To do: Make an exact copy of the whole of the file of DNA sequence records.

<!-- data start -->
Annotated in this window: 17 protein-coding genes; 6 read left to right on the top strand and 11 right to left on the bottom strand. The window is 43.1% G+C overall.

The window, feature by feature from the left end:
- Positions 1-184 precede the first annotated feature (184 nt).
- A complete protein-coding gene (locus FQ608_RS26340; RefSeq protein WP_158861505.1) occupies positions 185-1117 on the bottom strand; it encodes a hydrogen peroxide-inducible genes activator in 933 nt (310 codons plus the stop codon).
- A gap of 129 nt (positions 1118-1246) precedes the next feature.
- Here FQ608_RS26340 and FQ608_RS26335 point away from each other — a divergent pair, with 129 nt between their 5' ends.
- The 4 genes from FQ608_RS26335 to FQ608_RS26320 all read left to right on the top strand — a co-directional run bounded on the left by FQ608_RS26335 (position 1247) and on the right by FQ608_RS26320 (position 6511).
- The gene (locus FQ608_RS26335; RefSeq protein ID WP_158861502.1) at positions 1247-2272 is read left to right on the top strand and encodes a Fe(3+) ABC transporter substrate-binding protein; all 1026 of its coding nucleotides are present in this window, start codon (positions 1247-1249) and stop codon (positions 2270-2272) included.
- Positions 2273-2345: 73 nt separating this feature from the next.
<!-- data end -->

Annotated in this window: 17 protein-coding genes; 6 read left to right on the top strand and 11 right to left on the bottom strand. The window is 43.1% G+C overall.

The window, feature by feature from the left end:
- Positions 1-184 precede the first annotated feature (184 nt).
- A complete protein-coding gene (locus FQ608_RS26340; RefSeq protein WP_158861505.1) occupies positions 185-1117 on the bottom strand; it encodes a hydrogen peroxide-inducible genes activator in 933 nt (310 codons plus the stop codon).
- A gap of 129 nt (positions 1118-1246) precedes the next feature.
- Here FQ608_RS26340 and FQ608_RS26335 point away from each other — a divergent pair, with 129 nt between their 5' ends.
- The 4 genes from FQ608_RS26335 to FQ608_RS26320 all read left to right on the top strand — a co-directional run bounded on the left by FQ608_RS26335 (position 1247) and on the right by FQ608_RS26320 (position 6511).
- The gene (locus FQ608_RS26335; RefSeq protein ID WP_158861502.1) at positions 1247-2272 is read left to right on the top strand and encodes a Fe(3+) ABC transporter substrate-binding protein; all 1026 of its coding nucleotides are present in this window, start codon (positions 1247-1249) and stop codon (positions 2270-2272) included.
- Positions 2273-2345: 73 nt separating this feature from the next.